I have lived eighty-six years. I have watched men climb up to success, hundreds of them, and of all the elements that are important for success, the most important is faith. No great thing comes to any man unless he has courage.

Cardinal James Gibbons

Dale Carnegie’s Scrapbook; a Treasury of the Wisdom of the Ages

James Gibbons was an American Cardinal of the Roman Catholic Church. He served as Bishop of Richmond from 1872 to 1877, and as ninth Archbishop of Baltimore from 1877 until his death in 1921.

In 1917, President Theodore Roosevelt hailed Gibbons as the most venerated, respected, and useful citizen in America. In his later years he was seen as the public face of Roman Catholicism in the United States, and on his death was widely mourned. After Gibbons death, H.L. Mencken, who reserved his harshest criticism for Christian ministers, wrote,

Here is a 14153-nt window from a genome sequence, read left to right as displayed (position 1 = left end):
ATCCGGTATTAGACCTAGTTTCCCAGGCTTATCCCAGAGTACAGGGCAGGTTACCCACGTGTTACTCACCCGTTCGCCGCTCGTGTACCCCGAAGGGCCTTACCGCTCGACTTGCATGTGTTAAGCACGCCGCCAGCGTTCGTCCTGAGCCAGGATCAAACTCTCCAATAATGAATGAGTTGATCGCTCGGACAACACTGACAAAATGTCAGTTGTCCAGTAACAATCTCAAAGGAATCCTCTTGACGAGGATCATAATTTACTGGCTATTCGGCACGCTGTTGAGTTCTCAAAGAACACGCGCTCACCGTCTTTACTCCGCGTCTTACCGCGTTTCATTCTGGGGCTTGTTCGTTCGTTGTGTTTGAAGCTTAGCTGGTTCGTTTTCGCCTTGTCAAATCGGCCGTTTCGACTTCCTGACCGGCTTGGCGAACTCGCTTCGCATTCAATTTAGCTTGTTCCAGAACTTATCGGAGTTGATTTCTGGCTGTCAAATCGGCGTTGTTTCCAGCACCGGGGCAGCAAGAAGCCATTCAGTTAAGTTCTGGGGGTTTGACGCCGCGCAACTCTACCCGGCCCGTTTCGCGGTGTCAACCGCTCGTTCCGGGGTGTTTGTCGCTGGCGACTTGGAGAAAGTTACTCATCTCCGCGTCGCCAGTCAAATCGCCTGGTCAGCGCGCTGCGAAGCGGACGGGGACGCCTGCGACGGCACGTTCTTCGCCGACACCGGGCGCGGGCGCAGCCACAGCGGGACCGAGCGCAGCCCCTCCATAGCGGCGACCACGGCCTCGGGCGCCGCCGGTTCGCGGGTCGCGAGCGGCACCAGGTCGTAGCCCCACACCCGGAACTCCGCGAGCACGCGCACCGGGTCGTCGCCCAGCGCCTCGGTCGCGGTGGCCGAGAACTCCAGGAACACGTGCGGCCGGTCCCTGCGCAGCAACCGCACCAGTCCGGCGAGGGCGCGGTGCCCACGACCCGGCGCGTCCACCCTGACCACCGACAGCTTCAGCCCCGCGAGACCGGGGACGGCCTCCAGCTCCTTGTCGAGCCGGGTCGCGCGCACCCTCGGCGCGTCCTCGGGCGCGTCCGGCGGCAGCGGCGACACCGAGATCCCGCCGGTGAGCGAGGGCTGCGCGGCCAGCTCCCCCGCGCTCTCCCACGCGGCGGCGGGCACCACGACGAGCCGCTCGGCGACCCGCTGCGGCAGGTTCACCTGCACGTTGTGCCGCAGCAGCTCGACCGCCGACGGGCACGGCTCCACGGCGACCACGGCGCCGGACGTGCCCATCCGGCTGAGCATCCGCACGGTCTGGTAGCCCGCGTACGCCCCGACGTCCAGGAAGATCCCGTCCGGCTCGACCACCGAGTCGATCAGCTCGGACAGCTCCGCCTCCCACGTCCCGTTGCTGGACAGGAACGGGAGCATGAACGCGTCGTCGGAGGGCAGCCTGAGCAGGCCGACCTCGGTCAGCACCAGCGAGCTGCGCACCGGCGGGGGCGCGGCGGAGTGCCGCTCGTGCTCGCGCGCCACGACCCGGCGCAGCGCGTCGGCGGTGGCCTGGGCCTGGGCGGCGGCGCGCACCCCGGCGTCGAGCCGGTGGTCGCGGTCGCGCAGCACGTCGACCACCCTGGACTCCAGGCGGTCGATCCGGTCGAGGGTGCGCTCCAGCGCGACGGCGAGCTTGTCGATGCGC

More presidents than one sought the counsel of Cardinal Gibbons: he was a man of the highest sagacity, a politician in the best sense, and there is no record that he ever led the Church into a bog or up a blind alley. He had Rome against him often, but he always won in the end, for he was always right.